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Poetry  – 

Some of My Intimates

Only after looking at the house going up
on the mountain across the valley, did I pick up
the fat Borges I’ve had for six years and read
a few paragraphs about Don Quixote, slipping
a pencil in the book when I was done and placing
the book on the table beside the window
through which I stared at the house.
There was an apple in my pocket with a flat spot
from when I dropped it on the floor.
It rolled under the table before I looked
at the house, and I got under the table
with the apple, the first time in my life
I’d been under a table with an apple.
I sat there a while, wondering what else
I haven’t done, and then got up and looked
at the house and read some Borges. Don Quixote
has killed a man in the Borges. I screamed
when I read that, feeling this
is the honest response to murder when you have
a green apple in your pocket. The leaves
on the trees on the mountain
have turned gold and red and orange. I worry
the pencil will, over time, distort the book.
But now that I’ve put it there, I don’t think
I should take it out, it seems
that I gave the moment a particular shape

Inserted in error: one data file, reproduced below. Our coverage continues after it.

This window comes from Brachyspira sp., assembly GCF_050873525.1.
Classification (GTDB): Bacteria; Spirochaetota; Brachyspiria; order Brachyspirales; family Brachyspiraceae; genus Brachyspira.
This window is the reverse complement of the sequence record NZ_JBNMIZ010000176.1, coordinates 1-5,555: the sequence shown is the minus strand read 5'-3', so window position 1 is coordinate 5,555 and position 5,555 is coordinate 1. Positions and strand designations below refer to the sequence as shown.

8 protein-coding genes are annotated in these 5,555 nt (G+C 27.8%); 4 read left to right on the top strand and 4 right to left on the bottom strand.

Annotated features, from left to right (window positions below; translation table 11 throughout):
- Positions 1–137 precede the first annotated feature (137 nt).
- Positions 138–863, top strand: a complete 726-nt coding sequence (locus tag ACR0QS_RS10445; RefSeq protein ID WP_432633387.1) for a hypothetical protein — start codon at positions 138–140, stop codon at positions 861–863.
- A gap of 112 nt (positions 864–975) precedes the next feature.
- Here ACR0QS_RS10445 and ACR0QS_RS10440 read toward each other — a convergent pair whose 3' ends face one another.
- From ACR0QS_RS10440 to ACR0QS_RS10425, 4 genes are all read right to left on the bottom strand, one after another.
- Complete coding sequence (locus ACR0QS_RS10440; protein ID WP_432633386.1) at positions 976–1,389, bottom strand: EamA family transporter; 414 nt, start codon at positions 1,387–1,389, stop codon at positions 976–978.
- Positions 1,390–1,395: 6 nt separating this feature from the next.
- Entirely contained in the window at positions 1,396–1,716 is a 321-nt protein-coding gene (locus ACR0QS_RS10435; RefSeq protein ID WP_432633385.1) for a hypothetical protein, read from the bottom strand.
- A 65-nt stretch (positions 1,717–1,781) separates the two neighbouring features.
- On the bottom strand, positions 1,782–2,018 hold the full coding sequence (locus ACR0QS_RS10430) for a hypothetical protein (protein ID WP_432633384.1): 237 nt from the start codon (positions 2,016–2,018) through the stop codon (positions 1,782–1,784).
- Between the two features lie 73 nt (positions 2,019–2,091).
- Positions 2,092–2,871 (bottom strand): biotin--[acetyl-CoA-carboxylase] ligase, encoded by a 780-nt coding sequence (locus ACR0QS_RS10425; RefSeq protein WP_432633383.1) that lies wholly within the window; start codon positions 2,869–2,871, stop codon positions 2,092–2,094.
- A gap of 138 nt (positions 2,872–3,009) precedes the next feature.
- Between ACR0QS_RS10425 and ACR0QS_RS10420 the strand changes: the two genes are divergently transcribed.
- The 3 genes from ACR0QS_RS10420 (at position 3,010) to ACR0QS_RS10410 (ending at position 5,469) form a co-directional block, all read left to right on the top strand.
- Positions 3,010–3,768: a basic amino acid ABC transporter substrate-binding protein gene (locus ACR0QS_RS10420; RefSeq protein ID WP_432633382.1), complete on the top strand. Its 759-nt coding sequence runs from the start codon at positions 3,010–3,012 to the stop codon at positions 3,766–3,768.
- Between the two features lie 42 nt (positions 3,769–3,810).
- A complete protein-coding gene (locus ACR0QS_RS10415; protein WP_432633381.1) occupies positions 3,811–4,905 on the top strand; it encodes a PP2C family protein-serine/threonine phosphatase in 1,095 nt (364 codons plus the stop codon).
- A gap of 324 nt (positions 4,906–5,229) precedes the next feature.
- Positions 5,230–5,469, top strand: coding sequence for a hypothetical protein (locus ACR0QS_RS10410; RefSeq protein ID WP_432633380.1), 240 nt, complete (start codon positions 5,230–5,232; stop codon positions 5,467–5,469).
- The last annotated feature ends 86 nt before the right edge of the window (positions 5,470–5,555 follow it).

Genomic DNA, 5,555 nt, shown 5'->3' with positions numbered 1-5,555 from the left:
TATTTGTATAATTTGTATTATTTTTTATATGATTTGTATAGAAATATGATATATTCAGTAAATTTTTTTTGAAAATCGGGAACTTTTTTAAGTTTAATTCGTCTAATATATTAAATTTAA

by slipping the pencil between the pages,
and that to alter that shape now
would be a disavowal of my past. The light
on the Borges is gray. I imagine this
is the light that was touching Don Quixote
when he killed the man and that slipped
inside the wound of the man when he was killed.
It’s light the sky keeps in a box
until it’s winter. I hold the green apple
up to this light, it is my opposition, not to winter
but to what winter represents, to the house
going up on the mountain and the murder
in Borges that keeps happening every time
someone reads those pages. I suspect
there are feelings in the apple,
that I’ll never know what it costs the apple
to go up against the gray light and the house
and the murder. A God would know this,
but what a God knows a man cannot know,
nor what a dog knows can a man know,
nor what a man knows can a man know.
They needed a road to put the house up, for days
a great felling of trees, the sound of it
a growling on the mountain. But in a few years,
no one will question that road, it will seem
as if the trees one day curtsied
and stepped out of the way. There was nothing
under the table except me and the apple
and my future and the apple’s future.
It was an exciting moment of esprit de corps.